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This article originally appeared on Credit.com.

This article by AJ Smith was distributed by the Personal Finance Syndication Network.


Do You Really Understand Your Mortgage APR?

Everyone wants to know they’re getting a fair and reasonable mortgage offer. The federal government supports the annual percentage rate disclosure (APR) as the benchmark barometer of loan cost when mortgage shoppers begin their quest to find a good deal on a home loan, which is why it’s so important to understand what goes into a mortgage APR and how you can harness this knowledge to find the best loan for you.

Quick APR Tidbits

The annual percentage rate is a disclosure seen in the origination of new credit or in advertisements of various credit products such as loans and credit cards. You won’t, however, see APR on a mortgage loan statement as the APR is used as a cost measure at application. APR is simply a function of the costs of the mortgage loan added to the interest rate and re-amortized based on the size of the loan you’re seeking over the loan term (e.g. 360 months for a 30-year fixed-rate mortgage). The sole purpose of APR disclosure is to make credit shopping easier.

  • The APR does not change your loan amount.
  • The APR does not change your payment.
  • Your note rate is what determines your principal and interest mortgage payment.

Why Your APR Is Higher Than Your Note Rate

The annual percentage rate is higher than the note rate because APR takes into consideration the fees (whether or not you are actually paying them) adds them to your loan amount and re-calculates the figure over the loan term, thus the APR rate disclosure is higher. This rate vs. APR relationship can seem convoluted because you are not paying the fees based on the APR rate, but rather the note rate, as the note rate is the real cost of funds.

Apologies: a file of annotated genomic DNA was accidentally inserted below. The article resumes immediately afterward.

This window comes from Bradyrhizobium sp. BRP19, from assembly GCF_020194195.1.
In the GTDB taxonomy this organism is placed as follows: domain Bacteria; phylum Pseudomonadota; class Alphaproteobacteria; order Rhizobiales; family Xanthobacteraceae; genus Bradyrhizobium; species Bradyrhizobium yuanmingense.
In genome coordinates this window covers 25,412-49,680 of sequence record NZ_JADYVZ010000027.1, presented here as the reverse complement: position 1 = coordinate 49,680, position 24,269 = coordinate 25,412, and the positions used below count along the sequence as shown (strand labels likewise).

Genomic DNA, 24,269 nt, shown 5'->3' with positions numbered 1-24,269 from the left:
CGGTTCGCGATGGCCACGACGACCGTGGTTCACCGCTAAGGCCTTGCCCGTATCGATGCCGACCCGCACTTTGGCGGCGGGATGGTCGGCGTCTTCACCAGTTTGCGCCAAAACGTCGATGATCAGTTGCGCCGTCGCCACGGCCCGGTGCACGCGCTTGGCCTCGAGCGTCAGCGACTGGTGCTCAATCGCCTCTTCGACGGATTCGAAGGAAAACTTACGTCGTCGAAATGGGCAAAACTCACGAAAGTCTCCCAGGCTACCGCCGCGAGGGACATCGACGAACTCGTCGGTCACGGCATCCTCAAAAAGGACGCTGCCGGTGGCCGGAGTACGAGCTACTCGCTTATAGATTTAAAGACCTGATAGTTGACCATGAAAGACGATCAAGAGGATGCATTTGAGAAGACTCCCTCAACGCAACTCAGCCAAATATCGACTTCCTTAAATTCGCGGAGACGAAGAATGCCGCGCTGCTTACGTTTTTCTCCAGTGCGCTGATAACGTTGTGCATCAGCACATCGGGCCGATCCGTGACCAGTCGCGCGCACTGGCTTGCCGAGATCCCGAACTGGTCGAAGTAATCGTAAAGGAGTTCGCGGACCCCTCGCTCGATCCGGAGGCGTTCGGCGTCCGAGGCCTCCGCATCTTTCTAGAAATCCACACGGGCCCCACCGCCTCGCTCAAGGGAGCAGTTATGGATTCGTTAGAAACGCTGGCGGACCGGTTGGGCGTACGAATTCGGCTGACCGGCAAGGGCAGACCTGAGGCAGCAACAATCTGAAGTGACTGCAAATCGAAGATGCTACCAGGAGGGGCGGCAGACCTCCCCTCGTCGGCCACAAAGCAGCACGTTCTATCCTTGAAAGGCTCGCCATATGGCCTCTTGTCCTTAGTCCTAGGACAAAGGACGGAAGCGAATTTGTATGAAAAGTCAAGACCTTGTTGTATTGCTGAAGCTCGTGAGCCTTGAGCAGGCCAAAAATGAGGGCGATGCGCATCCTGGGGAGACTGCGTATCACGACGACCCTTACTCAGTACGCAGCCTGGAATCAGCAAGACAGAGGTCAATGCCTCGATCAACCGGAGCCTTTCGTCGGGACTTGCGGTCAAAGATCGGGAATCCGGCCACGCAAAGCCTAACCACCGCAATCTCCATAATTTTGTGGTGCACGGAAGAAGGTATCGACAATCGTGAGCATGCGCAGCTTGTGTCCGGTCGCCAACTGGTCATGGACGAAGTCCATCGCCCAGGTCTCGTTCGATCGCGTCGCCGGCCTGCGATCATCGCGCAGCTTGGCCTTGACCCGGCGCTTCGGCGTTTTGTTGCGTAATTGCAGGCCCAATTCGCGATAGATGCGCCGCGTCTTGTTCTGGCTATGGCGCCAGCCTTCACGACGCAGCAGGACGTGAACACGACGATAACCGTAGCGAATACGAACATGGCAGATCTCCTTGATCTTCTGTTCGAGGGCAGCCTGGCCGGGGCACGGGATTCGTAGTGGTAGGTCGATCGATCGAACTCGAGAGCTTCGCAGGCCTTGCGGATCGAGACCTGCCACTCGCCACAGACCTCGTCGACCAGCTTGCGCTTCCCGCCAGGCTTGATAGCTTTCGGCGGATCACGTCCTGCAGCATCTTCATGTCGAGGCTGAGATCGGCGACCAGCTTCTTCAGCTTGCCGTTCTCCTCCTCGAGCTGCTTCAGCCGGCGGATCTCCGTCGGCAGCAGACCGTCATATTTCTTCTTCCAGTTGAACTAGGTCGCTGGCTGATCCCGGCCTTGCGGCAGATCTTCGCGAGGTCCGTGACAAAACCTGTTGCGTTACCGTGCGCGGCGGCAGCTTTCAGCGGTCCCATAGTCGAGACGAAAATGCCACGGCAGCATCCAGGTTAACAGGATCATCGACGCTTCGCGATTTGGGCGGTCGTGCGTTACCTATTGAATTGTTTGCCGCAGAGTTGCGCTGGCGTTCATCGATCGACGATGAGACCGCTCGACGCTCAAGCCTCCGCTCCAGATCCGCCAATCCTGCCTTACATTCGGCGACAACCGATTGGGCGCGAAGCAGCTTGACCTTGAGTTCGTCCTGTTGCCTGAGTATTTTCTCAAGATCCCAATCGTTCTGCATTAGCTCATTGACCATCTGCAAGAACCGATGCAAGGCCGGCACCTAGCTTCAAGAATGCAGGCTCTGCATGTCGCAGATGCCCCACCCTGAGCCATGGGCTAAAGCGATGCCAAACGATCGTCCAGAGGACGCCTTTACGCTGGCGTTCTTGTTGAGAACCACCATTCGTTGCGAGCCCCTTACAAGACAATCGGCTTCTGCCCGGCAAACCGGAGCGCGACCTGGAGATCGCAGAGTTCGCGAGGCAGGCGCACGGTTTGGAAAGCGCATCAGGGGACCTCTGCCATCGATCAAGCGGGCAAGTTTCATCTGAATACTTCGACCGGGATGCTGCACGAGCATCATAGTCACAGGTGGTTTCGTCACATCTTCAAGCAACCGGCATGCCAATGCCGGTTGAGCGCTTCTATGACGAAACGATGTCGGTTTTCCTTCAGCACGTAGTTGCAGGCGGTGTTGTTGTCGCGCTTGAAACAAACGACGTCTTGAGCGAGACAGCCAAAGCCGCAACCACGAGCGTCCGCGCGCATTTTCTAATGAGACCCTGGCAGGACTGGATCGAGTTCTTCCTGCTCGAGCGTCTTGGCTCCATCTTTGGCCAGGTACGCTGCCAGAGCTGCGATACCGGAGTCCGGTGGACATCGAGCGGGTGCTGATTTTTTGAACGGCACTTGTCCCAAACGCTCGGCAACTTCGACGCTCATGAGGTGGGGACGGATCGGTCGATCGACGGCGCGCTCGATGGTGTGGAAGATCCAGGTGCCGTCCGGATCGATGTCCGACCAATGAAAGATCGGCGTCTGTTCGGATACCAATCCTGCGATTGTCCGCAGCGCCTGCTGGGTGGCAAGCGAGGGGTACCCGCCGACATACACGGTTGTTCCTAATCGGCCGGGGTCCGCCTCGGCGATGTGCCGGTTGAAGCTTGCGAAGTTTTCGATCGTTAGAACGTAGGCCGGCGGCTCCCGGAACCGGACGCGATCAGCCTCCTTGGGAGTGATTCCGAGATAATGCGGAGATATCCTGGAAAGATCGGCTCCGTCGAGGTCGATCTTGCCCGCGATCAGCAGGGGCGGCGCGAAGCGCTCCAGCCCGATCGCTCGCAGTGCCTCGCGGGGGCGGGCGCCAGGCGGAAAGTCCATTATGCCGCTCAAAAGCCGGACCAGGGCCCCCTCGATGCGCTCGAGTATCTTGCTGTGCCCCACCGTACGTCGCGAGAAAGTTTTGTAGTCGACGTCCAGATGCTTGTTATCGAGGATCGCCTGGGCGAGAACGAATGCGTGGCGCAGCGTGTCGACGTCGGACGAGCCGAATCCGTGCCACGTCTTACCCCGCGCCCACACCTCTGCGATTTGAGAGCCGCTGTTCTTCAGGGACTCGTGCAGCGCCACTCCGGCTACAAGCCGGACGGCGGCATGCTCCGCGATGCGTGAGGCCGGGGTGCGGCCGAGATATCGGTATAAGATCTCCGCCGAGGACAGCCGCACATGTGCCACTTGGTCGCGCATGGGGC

For example, it is not uncommon to see a 30-year fixed-rate mortgage with a note rate at 3.875% and an APR of 4.137%. The 26 basis points spread between the 4.137% and a 3.875% is the fees disclosed as expression of cost based on the size of the loan you are applying for.

APR can be best used to distinguish amongst mortgage offers in order of priority, starting with the highest APR offer, and working down.

Keep in mind that a mortgage with a lower note rate and a higher APR may actually be a lower cost mortgage for you than a loan with a lower APR but a higher note rate. How long you keep the mortgage plays a big role in the cost of the loan.

What You Need to Examine When Comparing Mortgages

  • Loan term
  • Loan program
  • Loan amount
  • Note rate
  • Total payment
  • Closing costs
  • Recapture

Remember that examining the APR of a mortgage offer can only help with determining which mortgage offer has better terms and fees. The APR does not take into consideration which mortgage loan makes the most financial sense for you because it is not the driver of your monthly principal and interest payment or closing costs.

Some Extra APR Tips

If you’re getting a no-cost mortgage, where your lender is providing a credit for closing costs, the APR is still calculated as though you’re paying the fees because your lender must disclose it appropriately to meet federal regulations in the origination of residential mortgage loans.

If the APR is more than 0.25% higher than the note rate, pay closer attention. The majority of the time the mortgage has discount points associated with it, which is by far the biggest driver of higher APR. If you received disclosures that show a substantially higher APR than the interest rate and you don’t understand the disparity between the annual percentage rates on your disclosures and/or mortgage quote versus the note rate ask your loan officer. Don’t be afraid to ask questions even if they seem silly or redundant.

As a well-informed mortgage consumer, you have a duty to yourself to make certain you understand all of the many intricate facets of the mortgage loan you are seeking. Doing this discovery research will help you make the determination as to which mortgage loan is most suitable for you.